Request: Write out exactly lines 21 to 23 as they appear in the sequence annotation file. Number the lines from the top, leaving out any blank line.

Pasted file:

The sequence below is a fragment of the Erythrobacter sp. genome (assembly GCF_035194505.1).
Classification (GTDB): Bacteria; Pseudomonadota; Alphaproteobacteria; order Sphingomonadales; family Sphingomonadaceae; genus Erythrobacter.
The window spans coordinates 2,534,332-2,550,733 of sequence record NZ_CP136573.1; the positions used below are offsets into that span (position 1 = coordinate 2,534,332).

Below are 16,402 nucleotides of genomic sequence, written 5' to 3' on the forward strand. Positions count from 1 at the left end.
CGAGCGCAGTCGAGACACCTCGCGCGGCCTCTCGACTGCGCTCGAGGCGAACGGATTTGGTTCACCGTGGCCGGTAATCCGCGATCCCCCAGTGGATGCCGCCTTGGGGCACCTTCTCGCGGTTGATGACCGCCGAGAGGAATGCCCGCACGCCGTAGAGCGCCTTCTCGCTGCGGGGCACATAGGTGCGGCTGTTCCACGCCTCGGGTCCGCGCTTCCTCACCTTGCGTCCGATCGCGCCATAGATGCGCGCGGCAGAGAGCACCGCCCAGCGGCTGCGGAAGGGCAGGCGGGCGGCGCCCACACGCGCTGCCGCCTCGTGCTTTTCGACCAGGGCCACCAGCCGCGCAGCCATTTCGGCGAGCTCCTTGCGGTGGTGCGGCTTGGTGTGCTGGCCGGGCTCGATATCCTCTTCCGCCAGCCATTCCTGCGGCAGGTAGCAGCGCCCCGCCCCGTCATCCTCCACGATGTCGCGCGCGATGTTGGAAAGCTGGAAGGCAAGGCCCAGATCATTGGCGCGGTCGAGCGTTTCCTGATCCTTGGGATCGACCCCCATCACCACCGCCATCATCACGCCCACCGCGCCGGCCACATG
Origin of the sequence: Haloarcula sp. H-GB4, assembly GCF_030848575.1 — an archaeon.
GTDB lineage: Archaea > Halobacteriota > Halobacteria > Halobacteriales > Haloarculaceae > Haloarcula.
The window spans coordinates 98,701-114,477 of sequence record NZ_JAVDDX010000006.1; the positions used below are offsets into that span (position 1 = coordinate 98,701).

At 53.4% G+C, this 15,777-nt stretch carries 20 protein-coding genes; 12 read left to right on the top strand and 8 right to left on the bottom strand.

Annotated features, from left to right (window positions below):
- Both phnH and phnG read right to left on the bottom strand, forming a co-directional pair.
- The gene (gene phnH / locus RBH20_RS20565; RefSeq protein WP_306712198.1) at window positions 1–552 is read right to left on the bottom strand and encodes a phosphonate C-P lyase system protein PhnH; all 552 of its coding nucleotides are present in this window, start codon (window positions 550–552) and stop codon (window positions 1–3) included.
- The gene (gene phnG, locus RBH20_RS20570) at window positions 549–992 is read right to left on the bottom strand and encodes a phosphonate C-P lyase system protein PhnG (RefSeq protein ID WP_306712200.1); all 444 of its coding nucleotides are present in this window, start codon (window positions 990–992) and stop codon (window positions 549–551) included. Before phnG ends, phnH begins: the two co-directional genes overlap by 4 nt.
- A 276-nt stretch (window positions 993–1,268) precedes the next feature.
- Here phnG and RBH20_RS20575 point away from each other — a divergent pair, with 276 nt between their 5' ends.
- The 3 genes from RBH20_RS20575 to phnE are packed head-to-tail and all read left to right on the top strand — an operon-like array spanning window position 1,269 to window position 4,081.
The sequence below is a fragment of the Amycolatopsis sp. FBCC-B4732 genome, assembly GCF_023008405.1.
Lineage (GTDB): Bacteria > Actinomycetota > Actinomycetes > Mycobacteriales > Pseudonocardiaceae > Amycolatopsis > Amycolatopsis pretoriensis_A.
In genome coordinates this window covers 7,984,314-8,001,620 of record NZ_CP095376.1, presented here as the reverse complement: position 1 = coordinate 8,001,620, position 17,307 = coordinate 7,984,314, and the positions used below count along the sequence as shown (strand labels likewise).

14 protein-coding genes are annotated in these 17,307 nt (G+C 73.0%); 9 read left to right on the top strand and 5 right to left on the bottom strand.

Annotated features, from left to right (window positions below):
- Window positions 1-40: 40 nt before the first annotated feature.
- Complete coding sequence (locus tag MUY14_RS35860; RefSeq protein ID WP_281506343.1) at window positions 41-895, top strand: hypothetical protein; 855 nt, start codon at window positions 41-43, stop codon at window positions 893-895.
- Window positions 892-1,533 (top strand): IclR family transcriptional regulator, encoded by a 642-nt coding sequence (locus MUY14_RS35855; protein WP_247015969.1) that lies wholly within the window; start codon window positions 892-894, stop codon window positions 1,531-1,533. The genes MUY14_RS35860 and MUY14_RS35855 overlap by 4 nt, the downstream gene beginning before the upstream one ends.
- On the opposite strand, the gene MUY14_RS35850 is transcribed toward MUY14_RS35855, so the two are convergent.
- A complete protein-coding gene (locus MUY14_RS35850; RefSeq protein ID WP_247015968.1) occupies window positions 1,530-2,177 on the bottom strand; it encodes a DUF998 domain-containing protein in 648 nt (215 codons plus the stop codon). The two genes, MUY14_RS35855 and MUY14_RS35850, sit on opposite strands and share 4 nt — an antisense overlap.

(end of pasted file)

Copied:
Annotated features, from left to right (window positions below):
- Window positions 1-40: 40 nt before the first annotated feature.
- Complete coding sequence (locus tag MUY14_RS35860; RefSeq protein ID WP_281506343.1) at window positions 41-895, top strand: hypothetical protein; 855 nt, start codon at window positions 41-43, stop codon at window positions 893-895.